19 years ago today, I was living in North East Colorado. I was just getting up when I heard the news about the first tower getting struck by the airplane. The second plane struck as I was getting ready for work. The towers collapsed as I was driving to work. It was a very emotional drive that day. It was a very surreal day at work and very few calls came in that day (I worked at a call center).
Last year I was able to visit the 9/11 memorial. It’s a somber place and dedicated to the memory of the 3,000 who perished that day.
May we never forget those who perished and the heroes that lost their lives running up the towers when everyone else was running down. Also, lets not forget the sacrifice of the thousands of soldiers who fought in the War on Terror since this day 19 years ago.
1776: In Philadelphia, Pennsylvania, the Continental Congress adopts the Declaration of Independence, which proclaims the independence of British Colonial America from Great Britain and its king.
The declaration came 442 days after the first volleys of the American Revolution that were fired at Lexington and Concord in Massachusetts and marked an ideological expansion of the conflict that would eventually encourage France’s intervention on behalf of the Patriots.
The Declaration of Independence was largely the work of Virginian Thomas Jefferson. In justifying American independence, Jefferson drew generously from the political philosophy of John Locke, an advocate of natural rights, and from the work of other English theorists.
Of the 56 who signed the Declaration of Independence, nine died of wounds or hardships during the war. Five were captured and imprisoned, in each case with brutal treatment. Several lost wives, sons, or entire families. One lost his 13 children. Two wives were brutally treated. All were at one time or another the victims of manhunts and driven from their homes. Twelve signers had their homes completely burned. Seventeen lost everything they owned. Yet not one defected or went back on his pledged word. The 56 signers of the Declaration of Independence proved by their every deed that they made no idle boast when the composed the most magnificent curtain line in world history. “And for the support of this Declaration, with a firm reliance on the protection of Divine Providence, we mutually pledge to each other our lives, our fortunes, an our sacred honor.” We are so grateful for their sacrifice. #HappyBirthdayAmerica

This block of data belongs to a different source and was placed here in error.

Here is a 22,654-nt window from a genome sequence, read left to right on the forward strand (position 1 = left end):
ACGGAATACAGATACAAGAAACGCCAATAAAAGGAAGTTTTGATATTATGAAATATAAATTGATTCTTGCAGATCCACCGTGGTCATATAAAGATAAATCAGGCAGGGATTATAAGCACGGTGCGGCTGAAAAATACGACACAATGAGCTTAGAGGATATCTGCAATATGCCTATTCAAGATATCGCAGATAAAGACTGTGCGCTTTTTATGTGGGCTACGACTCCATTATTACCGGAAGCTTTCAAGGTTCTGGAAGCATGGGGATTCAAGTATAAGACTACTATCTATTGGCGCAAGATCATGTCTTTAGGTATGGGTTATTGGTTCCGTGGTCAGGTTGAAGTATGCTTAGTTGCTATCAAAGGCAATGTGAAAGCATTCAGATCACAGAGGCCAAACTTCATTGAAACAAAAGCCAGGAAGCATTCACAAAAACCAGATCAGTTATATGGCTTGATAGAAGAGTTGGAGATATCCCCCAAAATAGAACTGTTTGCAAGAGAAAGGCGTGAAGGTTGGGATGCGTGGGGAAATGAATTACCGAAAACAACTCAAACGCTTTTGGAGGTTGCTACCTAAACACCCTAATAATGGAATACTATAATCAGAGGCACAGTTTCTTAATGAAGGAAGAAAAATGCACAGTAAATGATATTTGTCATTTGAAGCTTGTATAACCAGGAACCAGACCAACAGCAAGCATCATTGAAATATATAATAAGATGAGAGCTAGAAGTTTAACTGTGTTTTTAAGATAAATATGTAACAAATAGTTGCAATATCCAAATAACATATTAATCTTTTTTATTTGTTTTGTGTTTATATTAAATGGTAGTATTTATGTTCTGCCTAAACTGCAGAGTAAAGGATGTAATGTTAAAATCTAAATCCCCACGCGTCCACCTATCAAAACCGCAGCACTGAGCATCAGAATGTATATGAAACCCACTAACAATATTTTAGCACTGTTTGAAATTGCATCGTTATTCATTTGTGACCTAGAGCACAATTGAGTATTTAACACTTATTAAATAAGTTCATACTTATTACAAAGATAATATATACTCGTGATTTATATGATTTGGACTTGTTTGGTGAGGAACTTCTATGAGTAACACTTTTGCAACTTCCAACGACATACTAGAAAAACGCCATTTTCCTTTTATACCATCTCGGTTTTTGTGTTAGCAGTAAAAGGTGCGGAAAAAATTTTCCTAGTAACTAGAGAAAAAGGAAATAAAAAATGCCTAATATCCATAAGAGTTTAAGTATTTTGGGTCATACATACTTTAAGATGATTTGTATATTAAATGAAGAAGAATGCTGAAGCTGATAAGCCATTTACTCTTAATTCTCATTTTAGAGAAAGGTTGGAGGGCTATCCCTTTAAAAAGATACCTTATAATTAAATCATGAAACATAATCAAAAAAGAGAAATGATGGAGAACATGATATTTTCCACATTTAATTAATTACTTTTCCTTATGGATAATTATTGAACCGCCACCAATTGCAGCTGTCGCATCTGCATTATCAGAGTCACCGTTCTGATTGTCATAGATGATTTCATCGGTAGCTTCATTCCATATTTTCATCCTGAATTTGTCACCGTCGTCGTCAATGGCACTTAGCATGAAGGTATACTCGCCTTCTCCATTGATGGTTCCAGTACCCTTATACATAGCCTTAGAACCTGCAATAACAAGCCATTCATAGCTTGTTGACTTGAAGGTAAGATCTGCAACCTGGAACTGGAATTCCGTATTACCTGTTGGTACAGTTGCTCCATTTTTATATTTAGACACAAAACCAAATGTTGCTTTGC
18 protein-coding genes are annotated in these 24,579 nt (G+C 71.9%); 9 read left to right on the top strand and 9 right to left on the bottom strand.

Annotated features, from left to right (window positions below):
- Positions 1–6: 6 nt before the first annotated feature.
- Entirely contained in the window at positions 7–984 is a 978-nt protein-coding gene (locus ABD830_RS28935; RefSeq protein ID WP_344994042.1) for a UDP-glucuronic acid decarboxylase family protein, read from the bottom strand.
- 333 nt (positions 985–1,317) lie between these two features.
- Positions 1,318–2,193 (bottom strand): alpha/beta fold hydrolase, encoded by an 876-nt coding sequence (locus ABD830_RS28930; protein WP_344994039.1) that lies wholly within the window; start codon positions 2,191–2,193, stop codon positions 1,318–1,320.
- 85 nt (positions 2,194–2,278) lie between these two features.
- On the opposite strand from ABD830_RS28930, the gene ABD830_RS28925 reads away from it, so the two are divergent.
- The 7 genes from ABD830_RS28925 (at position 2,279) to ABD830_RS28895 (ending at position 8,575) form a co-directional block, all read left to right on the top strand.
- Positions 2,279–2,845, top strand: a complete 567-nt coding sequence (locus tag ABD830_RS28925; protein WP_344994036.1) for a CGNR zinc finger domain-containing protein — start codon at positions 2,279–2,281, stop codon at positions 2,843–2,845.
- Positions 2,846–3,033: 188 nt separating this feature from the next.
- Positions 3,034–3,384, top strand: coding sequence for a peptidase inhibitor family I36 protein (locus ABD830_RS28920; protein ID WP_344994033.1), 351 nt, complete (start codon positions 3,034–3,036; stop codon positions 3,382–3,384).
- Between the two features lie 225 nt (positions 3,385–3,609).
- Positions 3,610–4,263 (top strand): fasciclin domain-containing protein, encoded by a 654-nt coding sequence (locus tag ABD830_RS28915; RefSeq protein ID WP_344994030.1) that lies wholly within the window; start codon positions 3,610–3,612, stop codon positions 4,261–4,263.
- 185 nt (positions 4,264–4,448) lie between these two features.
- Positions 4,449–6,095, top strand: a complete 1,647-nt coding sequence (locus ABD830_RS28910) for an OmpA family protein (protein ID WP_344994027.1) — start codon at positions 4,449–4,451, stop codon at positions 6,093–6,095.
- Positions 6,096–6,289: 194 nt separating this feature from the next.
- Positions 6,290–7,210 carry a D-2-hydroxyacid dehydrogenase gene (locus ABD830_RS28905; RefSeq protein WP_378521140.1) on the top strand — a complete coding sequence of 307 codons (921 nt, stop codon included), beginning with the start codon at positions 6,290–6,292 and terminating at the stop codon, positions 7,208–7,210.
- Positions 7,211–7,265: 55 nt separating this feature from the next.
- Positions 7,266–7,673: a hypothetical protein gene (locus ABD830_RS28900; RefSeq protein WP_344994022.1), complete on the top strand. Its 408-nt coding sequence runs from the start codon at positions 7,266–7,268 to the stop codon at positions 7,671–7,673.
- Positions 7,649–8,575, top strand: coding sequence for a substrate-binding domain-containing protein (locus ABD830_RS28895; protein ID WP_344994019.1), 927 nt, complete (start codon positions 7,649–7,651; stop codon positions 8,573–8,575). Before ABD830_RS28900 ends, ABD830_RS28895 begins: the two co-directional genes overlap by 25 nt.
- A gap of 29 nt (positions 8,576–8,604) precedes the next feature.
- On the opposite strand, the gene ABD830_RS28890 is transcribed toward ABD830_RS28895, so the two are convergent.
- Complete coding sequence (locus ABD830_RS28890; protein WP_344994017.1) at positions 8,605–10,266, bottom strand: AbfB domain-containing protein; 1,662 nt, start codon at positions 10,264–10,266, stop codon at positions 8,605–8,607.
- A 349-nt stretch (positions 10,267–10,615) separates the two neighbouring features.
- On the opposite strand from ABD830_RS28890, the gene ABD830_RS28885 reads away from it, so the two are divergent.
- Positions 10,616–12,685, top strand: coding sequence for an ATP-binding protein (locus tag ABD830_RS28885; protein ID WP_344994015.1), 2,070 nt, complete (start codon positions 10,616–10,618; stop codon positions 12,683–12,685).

May we always remember the freedoms we enjoy because of the sacrifice of the Founders and all our ancestors that fought the world’s most powerful army-and won!
Today during your celebrations, please read the Declaration of Independence to remember why we celebrate and to instruct the rising generation of our great country.
Here is that sacred document:
The Declaration of Independence: A Transcription IN CONGRESS, July 4, 1776. The unanimous Declaration of the thirteen united States of America,